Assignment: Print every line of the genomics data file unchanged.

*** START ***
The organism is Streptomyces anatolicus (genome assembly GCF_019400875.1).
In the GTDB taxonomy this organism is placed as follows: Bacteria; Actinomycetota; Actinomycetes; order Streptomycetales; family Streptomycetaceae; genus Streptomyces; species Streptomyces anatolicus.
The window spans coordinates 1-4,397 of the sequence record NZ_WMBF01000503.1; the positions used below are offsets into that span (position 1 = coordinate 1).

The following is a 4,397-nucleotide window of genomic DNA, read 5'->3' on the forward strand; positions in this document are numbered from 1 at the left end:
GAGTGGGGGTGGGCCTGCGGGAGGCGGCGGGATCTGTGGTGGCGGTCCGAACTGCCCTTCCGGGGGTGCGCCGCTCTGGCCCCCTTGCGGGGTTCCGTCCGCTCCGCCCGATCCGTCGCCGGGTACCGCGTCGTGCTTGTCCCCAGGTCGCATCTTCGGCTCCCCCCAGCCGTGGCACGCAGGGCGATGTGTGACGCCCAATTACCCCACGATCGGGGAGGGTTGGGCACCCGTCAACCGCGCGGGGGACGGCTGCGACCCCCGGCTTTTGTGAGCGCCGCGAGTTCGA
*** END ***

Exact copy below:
The organism is Streptomyces anatolicus (genome assembly GCF_019400875.1).
In the GTDB taxonomy this organism is placed as follows: Bacteria; Actinomycetota; Actinomycetes; order Streptomycetales; family Streptomycetaceae; genus Streptomyces; species Streptomyces anatolicus.
The window spans coordinates 1-4,397 of the sequence record NZ_WMBF01000503.1; the positions used below are offsets into that span (position 1 = coordinate 1).

The following is a 4,397-nucleotide window of genomic DNA, read 5'->3' on the forward strand; positions in this document are numbered from 1 at the left end:
GAGTGGGGGTGGGCCTGCGGGAGGCGGCGGGATCTGTGGTGGCGGTCCGAACTGCCCTTCCGGGGGTGCGCCGCTCTGGCCCCCTTGCGGGGTTCCGTCCGCTCCGCCCGATCCGTCGCCGGGTACCGCGTCGTGCTTGTCCCCAGGTCGCATCTTCGGCTCCCCCCAGCCGTGGCACGCAGGGCGATGTGTGACGCCCAATTACCCCACGATCGGGGAGGGTTGGGCACCCGTCAACCGCGCGGGGGACGGCTGCGACCCCCGGCTTTTGTGAGCGCCGCGAGTTCGA